NCLEX RN Practice Question # 404

acquired immunodeficiency syndrome

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ACQUIRED IMMUNODEFICIENCY SYNDROME (AIDS)

 Description

  • AIDS is a disorder caused by human immunodeficiency virus (HIV) and characterized by generalized dysfunction of the immune system
  • HIV infects CD4þ T cells; a gradual decrease in CD4þ T cell count occurs and this results in a progressive immunodeficiency; the risk for opportunistic infections is present.
  • HIV is transmitted through blood, semen, vaginal secretions, and breast milk; the incubation period is months to years.
  • Horizontal transmission occurs through intimate sexual contact or parenteral exposure to blood or body fluids that contain the virus.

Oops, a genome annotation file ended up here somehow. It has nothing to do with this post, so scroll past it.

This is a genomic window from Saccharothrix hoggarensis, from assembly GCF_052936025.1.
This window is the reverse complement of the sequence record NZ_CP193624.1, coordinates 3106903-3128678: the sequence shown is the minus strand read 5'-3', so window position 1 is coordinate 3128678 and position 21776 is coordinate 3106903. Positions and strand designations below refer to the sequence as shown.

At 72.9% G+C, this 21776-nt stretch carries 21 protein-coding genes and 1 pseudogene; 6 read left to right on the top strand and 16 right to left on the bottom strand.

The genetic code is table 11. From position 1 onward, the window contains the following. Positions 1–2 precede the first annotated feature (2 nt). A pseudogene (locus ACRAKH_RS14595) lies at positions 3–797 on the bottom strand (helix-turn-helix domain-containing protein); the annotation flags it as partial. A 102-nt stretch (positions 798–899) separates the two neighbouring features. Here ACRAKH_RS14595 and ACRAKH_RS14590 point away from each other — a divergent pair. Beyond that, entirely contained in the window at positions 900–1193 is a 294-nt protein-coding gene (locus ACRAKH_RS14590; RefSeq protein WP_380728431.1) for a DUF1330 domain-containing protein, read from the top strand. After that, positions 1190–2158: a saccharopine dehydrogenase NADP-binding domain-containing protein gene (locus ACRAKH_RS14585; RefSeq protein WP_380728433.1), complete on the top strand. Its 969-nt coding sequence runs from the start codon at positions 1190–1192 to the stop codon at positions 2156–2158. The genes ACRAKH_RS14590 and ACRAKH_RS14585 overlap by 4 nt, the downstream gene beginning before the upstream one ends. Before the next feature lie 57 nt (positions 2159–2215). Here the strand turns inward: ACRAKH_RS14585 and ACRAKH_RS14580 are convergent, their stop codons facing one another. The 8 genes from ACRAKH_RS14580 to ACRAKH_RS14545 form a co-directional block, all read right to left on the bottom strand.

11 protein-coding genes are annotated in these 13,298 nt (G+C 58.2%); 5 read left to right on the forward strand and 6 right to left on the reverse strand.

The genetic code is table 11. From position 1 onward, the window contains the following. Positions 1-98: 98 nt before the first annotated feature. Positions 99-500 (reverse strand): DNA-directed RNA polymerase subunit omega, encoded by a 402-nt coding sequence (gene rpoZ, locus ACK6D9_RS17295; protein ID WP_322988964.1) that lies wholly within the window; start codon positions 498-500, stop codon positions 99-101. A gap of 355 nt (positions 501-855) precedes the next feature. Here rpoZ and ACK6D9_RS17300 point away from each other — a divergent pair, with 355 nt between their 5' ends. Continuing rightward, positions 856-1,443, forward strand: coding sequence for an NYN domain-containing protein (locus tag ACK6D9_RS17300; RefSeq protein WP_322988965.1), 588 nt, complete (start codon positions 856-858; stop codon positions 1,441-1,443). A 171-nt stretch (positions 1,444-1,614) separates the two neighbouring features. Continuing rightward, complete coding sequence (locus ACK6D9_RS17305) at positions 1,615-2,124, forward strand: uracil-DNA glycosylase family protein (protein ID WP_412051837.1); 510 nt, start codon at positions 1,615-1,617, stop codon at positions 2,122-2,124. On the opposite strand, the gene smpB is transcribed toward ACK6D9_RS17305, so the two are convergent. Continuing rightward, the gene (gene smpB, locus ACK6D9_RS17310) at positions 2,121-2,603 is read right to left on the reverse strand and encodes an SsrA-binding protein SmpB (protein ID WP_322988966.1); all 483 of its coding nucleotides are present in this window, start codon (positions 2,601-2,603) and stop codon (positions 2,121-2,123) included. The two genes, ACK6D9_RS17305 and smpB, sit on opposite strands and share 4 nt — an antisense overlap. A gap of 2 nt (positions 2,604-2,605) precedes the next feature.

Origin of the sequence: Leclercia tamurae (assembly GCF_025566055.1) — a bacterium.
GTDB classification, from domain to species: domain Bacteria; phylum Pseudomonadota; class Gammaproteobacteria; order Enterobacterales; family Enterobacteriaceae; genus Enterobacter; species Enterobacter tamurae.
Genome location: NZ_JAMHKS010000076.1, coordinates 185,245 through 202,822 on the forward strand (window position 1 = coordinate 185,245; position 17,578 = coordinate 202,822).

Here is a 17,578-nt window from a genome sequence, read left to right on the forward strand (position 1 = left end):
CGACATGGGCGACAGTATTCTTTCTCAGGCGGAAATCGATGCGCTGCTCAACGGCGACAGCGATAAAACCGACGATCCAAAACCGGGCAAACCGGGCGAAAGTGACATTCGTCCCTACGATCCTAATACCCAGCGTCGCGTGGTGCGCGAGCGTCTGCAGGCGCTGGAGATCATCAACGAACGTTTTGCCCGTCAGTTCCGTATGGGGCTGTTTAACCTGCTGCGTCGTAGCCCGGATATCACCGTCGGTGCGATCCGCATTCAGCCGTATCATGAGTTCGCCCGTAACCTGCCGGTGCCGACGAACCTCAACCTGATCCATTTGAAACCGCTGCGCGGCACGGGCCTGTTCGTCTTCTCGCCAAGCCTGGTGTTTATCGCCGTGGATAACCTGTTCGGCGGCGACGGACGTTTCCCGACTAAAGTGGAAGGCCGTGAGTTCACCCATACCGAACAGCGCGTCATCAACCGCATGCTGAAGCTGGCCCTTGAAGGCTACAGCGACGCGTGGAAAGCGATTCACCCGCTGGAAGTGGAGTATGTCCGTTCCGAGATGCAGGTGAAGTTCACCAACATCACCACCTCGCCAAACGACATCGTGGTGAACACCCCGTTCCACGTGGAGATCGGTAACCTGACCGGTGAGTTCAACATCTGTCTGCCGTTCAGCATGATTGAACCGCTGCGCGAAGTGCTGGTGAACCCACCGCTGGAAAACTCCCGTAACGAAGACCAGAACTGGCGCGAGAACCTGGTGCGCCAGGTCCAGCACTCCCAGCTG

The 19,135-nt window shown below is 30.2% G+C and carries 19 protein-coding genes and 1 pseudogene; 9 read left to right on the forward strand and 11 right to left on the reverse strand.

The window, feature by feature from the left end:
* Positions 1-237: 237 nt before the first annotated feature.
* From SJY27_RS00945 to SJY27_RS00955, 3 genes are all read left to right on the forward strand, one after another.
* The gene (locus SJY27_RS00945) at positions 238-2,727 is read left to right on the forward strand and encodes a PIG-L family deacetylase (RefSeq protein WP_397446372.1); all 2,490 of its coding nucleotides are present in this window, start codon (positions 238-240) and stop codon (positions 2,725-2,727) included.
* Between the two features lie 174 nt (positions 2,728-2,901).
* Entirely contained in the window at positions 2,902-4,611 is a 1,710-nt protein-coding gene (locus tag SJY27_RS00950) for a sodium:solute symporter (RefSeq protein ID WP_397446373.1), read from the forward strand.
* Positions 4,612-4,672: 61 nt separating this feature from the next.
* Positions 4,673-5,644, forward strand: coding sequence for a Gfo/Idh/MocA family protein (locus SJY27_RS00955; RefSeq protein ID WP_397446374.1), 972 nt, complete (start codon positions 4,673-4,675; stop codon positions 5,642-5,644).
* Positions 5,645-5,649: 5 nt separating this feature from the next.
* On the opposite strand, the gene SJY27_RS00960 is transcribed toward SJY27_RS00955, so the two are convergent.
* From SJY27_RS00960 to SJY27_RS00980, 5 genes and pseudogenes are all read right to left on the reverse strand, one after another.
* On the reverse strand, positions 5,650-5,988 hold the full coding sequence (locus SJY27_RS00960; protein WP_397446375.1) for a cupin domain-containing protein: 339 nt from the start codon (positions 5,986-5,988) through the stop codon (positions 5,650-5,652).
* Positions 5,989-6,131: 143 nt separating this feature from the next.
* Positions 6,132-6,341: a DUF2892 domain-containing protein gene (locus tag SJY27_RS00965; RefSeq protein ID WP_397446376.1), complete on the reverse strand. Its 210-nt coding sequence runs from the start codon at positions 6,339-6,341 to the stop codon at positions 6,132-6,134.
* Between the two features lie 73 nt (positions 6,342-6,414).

• Vertical (perinatal) transmission occurs from an HIV-infected pregnant woman to her fetus
  • The most common opportunistic infection that occurs in children infected with HIV is Pneumocystis jiroveci pneumonia (formerly known as Pneumocystis carinii pneumonia); P. jiroveci pneumonia most frequently occurs between the ages of 3 and 6 months, when HIV status may be indeterminate.

 Assessment

  • Candidal esophagitis
  • Cryptosporidiosis
  • Cytomegalovirus disease
  • Herpes simplex disease
  • Human immunodeficiency virus encephalopathy
  • Lymphoid interstitial pneumonitis
  • Mycobacterium avium-intracellulare infection
  • Pneumocystis jiroveci pneumonia
  • Pulmonary candidiasis
  • Recurrent bacterial infections
  • Wasting syndrome

 

 Diagnostic tests:

  • Before testing, counseling should be provided to parents; issues that should be addressed include the causes of HIV, reasons for testing, implications of positive test results, confidentiality issues, and beneficial effects of early intervention.

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